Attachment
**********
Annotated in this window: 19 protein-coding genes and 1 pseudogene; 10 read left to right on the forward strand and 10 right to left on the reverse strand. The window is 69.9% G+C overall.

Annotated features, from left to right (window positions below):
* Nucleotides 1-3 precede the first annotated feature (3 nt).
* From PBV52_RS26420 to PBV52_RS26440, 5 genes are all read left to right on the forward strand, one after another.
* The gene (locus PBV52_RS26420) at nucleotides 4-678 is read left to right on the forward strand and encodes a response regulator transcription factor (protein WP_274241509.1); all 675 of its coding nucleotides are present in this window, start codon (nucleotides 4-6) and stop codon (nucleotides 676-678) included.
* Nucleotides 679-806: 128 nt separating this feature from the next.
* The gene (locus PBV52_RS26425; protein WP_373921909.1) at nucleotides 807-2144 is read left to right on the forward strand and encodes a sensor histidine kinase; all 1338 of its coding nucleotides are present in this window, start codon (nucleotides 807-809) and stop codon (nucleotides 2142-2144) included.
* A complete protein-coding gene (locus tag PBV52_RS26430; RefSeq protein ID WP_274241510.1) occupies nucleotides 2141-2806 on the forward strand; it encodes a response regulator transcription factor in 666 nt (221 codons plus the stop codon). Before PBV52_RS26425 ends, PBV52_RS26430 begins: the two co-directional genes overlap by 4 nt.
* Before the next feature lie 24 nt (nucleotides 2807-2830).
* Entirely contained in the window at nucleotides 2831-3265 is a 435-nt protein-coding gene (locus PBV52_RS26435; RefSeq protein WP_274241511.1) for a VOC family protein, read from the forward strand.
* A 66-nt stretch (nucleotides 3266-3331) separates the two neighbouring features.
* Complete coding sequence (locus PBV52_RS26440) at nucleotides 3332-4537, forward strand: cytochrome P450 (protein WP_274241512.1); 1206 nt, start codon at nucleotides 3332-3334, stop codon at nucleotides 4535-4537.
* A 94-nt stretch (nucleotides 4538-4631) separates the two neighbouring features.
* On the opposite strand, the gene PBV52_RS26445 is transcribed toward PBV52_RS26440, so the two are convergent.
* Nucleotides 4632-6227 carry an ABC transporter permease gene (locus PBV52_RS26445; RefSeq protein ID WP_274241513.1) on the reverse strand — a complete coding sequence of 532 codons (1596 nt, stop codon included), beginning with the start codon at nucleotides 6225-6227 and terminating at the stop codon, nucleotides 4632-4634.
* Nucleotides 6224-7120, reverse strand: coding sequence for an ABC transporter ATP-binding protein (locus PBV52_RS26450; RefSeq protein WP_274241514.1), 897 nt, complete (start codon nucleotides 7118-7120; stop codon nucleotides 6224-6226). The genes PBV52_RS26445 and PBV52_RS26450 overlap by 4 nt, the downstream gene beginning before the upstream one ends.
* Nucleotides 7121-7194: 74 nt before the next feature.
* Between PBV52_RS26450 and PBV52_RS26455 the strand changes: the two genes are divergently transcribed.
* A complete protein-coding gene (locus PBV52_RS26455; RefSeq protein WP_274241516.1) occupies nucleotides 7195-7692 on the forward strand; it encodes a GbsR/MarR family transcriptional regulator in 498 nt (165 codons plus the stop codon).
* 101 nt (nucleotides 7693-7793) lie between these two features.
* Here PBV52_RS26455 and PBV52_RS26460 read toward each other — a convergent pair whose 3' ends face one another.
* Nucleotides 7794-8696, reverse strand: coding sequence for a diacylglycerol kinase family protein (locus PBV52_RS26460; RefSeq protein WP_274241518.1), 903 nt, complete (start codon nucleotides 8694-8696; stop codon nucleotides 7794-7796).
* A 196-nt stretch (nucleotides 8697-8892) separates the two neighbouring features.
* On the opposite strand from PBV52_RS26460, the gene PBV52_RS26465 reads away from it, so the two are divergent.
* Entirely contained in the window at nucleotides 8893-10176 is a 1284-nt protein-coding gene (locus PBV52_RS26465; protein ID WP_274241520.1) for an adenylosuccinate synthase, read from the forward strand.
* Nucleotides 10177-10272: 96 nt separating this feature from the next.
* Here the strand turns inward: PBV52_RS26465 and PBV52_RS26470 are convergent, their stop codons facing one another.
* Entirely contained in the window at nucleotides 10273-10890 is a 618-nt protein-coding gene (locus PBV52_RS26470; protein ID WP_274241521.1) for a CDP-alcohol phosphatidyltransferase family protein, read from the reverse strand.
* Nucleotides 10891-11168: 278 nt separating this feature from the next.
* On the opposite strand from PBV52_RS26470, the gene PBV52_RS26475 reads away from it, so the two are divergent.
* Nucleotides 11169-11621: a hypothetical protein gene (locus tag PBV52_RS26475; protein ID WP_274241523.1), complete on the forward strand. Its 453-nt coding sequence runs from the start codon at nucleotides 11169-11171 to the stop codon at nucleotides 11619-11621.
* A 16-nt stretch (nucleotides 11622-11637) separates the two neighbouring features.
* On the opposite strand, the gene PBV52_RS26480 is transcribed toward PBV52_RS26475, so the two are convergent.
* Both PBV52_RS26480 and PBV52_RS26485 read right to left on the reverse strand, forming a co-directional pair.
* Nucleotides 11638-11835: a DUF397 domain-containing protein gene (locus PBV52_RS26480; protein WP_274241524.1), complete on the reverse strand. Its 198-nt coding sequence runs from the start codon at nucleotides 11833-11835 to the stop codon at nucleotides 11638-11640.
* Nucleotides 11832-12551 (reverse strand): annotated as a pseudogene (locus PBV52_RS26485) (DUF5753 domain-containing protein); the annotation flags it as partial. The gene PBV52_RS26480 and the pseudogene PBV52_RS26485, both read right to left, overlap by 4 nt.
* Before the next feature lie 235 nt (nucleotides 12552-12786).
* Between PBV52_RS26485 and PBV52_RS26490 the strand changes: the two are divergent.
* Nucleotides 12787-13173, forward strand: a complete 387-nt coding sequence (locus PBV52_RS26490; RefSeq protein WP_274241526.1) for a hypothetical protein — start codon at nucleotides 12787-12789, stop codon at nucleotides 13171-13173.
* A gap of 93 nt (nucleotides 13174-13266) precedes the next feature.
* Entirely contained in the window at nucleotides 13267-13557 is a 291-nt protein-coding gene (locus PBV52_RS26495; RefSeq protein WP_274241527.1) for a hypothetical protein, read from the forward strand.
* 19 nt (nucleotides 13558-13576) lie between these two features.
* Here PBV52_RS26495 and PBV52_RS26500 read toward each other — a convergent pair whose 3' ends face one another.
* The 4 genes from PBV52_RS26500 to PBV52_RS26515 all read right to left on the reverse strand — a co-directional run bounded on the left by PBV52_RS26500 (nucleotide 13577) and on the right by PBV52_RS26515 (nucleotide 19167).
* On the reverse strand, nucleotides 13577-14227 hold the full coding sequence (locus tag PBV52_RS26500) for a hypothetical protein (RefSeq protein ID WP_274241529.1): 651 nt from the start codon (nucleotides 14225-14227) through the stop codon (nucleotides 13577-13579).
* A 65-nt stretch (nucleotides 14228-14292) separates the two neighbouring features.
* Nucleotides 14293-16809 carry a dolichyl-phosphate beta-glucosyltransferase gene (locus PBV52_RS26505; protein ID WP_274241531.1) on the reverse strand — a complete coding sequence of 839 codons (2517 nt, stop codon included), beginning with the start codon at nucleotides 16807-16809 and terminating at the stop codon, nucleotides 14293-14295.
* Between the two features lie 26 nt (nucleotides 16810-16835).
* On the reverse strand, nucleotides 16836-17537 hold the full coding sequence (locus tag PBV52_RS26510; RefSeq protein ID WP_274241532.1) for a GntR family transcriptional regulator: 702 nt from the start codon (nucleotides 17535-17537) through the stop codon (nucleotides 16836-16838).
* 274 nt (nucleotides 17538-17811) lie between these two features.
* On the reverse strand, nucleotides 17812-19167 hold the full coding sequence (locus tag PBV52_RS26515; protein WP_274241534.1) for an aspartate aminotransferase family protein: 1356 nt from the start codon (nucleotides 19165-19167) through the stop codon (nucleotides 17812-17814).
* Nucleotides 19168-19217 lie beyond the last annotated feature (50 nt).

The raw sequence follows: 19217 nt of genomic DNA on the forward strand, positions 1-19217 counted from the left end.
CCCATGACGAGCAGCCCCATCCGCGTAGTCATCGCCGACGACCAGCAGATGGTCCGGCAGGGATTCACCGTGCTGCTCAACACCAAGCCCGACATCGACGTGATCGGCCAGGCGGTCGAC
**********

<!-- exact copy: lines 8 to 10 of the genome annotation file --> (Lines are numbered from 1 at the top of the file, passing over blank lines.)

* A complete protein-coding gene (locus tag PBV52_RS26430; RefSeq protein ID WP_274241510.1) occupies nucleotides 2141-2806 on the forward strand; it encodes a response regulator transcription factor in 666 nt (221 codons plus the stop codon). Before PBV52_RS26425 ends, PBV52_RS26430 begins: the two co-directional genes overlap by 4 nt.
* Before the next feature lie 24 nt (nucleotides 2807-2830).
* Entirely contained in the window at nucleotides 2831-3265 is a 435-nt protein-coding gene (locus PBV52_RS26435; RefSeq protein WP_274241511.1) for a VOC family protein, read from the forward strand.